In case you missed it, yesterday was the big move to solid isolation. I knew it had to happen. I knew it would be soon, and I knew exactly what to expect. Or, did I? Of course, I completely understood the idea of my door always being shut, and that brushing of teeth was prohibited, etc. Easy stuff. Here came the difficult stuff, or was it? Enter the nurse who speaks a little English. Little enough and broken enough that I had no idea what she was saying today when she was describing to me all of the apothecary-looking bottles filled with clear and golden-colored liquids that I was to use to wash my body. Normally, we have a relatively good understanding of the point that we’re trying to get across to each other. Not today! Why was I not understanding that you use the same type of solution to wash your face and neck as you do your private parts? Why was I not understanding that it was a two-step process? Why didn’t I, nor don’t I, know for certain if you’re supposed to rinse off with water first, then use the cleansers, or use the cleansers and then rinse off? Why? Why? Why? I was able to glean that she wanted me to wash my face and neck with the solution. After that, it all went down hill. First, I thought she told me that I didn’t have to do it until the evening, so I sat there in the bathroom, out of her way, so she could clean the rest of my room. The next thing you know, she comes in pointing to my back and saying…I have no idea. I’m like “Do you want me to wash my back?”. She points to herself and I deduce that she is going to clean my back. Ah-ha. I do remember Dr. Fedorenko telling me that she would show me how to do that the first time. I take the shirt off. She loads up a gauze pad with some type of alcohol and says “Vodka!”, “Da, Vodka” and holds the gauze to my nose, giggling. Sure enough, it smelled exactly like Vodka. I made a motion as if I was drinking out of the bottle and we laughed. She finishes my back cleansing and walked away. I grab a towel to cover up, and I wait. Now, what am I supposed to do? I sit back down on the toilet seat while she continues cleaning. She comes back and says…I have no idea, and points to my legs. I suppose I was psychically supposed to know that I was supposed to be cleaning those next…and my private parts? I close the door and get to my business, (young ones and macho men look away) and YIIIIIKES!! I start yelling “No!”, “No!”, “No!” Here’s the deal. I’ll be 49 in September. I’ve never had a hot flash in my life and my period has been on time every month for 37 years. You would think, after the crazy week of physical manipulation and stress that I’ve been through, that I might have been spared that perfectly-timed feminine monthly reminder. ARE YOU KIDDING ME!!?? Ok, Brooke, reel it in. You’ve had nothing less than a stellar track record during this entire treatment. Get your head on straight and be glad that you’re not experiencing menopause mania, yet. I knew that I had to immediately report my discovery to Dr. Fedorenko, because he specifically asked me to tell him if it happened during the neutropenic stage of the treatment. Ding, ding, ding! We have a winner. So, what are the ramifications of this happening during this phase? I wanted to know if I would be forced to used pads, which I haven’t used since I was 12, or if it was okay to use tampons. Or, would there be a risk of toxic shock syndrome. Yes, it’s been about 30 years since the first big toxic shock scare and it still haunts me. Luckily, he said that “yes”, I could use tampons, but, I am to keep a very close watch on any abnormal bleeding or clotting. Fair enough. Breakdown over.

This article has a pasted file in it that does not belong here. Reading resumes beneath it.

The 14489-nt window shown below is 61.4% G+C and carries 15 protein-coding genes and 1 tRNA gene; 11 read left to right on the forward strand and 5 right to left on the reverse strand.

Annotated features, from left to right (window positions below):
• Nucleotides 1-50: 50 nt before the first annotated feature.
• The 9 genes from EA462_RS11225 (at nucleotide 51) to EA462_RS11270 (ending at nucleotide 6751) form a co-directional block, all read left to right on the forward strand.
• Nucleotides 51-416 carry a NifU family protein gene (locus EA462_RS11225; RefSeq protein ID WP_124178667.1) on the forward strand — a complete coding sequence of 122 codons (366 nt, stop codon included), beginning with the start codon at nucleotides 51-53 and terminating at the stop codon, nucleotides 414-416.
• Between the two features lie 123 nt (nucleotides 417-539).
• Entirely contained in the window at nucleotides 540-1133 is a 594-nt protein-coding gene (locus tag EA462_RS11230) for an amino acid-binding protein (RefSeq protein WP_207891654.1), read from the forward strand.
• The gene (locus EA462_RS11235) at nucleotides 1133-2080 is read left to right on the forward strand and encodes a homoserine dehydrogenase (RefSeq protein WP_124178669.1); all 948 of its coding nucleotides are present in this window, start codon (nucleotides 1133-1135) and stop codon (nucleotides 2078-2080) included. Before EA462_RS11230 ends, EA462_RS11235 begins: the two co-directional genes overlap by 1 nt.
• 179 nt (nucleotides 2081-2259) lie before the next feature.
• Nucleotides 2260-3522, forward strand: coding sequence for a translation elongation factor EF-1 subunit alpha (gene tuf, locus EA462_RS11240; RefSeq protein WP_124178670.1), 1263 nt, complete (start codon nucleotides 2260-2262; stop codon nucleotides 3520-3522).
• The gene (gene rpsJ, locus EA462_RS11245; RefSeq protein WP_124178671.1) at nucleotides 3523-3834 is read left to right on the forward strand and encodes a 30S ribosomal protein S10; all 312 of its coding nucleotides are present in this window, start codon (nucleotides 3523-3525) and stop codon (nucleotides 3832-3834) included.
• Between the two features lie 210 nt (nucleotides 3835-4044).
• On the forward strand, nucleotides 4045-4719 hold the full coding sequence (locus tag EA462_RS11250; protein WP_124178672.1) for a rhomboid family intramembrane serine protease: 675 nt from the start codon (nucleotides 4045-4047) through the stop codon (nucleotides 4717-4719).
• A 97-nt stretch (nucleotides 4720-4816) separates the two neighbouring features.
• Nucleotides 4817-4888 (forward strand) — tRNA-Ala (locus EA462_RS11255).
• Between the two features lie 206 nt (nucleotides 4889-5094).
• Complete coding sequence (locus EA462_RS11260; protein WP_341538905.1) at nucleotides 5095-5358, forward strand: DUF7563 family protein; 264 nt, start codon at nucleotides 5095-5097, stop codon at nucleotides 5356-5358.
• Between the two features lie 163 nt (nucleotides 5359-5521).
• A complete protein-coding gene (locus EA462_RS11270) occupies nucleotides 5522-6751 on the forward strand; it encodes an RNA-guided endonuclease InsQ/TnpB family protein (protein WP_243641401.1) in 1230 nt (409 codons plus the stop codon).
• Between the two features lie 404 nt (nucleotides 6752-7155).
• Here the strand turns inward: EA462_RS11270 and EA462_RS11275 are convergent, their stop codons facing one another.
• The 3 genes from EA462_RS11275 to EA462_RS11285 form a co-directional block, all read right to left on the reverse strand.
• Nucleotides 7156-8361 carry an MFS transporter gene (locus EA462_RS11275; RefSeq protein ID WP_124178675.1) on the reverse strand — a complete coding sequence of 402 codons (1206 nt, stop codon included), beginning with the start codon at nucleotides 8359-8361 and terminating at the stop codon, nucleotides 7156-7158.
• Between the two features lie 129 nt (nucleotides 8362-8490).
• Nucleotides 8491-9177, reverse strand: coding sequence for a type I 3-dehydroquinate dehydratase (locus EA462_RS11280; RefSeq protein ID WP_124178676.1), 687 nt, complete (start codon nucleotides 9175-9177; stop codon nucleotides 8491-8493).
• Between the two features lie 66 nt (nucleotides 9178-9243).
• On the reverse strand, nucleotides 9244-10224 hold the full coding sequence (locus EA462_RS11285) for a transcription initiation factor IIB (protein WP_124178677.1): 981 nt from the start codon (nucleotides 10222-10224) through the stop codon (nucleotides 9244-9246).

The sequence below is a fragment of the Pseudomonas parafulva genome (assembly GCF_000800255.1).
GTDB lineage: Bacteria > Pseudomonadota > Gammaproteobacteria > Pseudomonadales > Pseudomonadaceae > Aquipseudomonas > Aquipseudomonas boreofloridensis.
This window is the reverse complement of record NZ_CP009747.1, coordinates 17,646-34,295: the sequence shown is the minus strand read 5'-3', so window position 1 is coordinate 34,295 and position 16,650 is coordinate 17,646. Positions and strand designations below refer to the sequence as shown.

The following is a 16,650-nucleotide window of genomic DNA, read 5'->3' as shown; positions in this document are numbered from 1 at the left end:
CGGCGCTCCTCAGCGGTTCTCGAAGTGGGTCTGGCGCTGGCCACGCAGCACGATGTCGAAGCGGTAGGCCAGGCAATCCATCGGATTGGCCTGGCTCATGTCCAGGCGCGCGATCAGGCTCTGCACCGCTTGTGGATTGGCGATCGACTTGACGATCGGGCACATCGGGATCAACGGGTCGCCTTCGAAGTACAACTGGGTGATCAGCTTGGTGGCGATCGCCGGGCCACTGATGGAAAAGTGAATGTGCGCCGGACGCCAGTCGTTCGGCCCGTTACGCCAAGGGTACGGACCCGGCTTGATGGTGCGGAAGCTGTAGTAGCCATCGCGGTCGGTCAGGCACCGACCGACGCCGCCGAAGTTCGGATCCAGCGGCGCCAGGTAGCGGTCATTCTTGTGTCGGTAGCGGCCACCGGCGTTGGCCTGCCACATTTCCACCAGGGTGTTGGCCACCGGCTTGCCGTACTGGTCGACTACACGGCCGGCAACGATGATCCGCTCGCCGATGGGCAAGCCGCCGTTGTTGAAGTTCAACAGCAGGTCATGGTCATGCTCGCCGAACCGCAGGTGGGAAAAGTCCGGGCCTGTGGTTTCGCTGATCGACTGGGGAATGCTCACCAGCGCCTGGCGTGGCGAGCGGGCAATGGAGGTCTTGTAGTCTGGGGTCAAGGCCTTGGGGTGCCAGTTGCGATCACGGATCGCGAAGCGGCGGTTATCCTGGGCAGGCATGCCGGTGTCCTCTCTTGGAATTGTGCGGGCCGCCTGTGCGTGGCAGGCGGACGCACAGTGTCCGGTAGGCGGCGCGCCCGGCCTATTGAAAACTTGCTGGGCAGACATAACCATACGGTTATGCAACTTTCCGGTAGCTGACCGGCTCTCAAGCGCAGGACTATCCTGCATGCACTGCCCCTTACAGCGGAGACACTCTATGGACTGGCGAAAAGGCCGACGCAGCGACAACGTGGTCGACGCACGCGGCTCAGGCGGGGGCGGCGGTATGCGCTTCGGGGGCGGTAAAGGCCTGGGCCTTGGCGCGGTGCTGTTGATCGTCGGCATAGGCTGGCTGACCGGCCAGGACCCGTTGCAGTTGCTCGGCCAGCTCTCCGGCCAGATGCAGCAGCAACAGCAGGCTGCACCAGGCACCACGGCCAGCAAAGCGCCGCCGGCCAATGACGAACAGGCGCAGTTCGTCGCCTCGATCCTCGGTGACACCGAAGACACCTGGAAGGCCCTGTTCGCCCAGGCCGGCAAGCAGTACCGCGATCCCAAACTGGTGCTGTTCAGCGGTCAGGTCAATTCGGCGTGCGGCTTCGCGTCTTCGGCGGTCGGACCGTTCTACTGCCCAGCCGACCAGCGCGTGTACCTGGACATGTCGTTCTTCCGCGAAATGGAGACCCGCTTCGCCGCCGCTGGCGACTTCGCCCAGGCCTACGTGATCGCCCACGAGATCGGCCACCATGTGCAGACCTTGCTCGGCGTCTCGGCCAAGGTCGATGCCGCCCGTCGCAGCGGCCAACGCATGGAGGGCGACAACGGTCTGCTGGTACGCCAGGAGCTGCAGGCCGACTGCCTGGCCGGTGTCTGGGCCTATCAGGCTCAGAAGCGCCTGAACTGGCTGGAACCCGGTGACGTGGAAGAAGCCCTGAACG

The nurse sets up what is now my sterile dish washing area, wherein, dishes that I use never leave the room, and before they are washed and put away, they are placed for 15 minutes in a holding tank of special water (I’m going to imagine it’s that far out “diamond water”). ha ha They are then removed and dried. Even though the staff would wash your dishes for you, it has become a tradition for us ladies to do it for them. It’s like a game where we try to get them washed and dried before they come back to do it. Both Tammy and I brought our own little bottles of dishwashing liquid with us. It’s fun, and it brings a sense of “down home” normalcy to a not so normal situation. These nurses do so much for us. It’s nice to see the look of gratitude when they see we’ve returned the favor.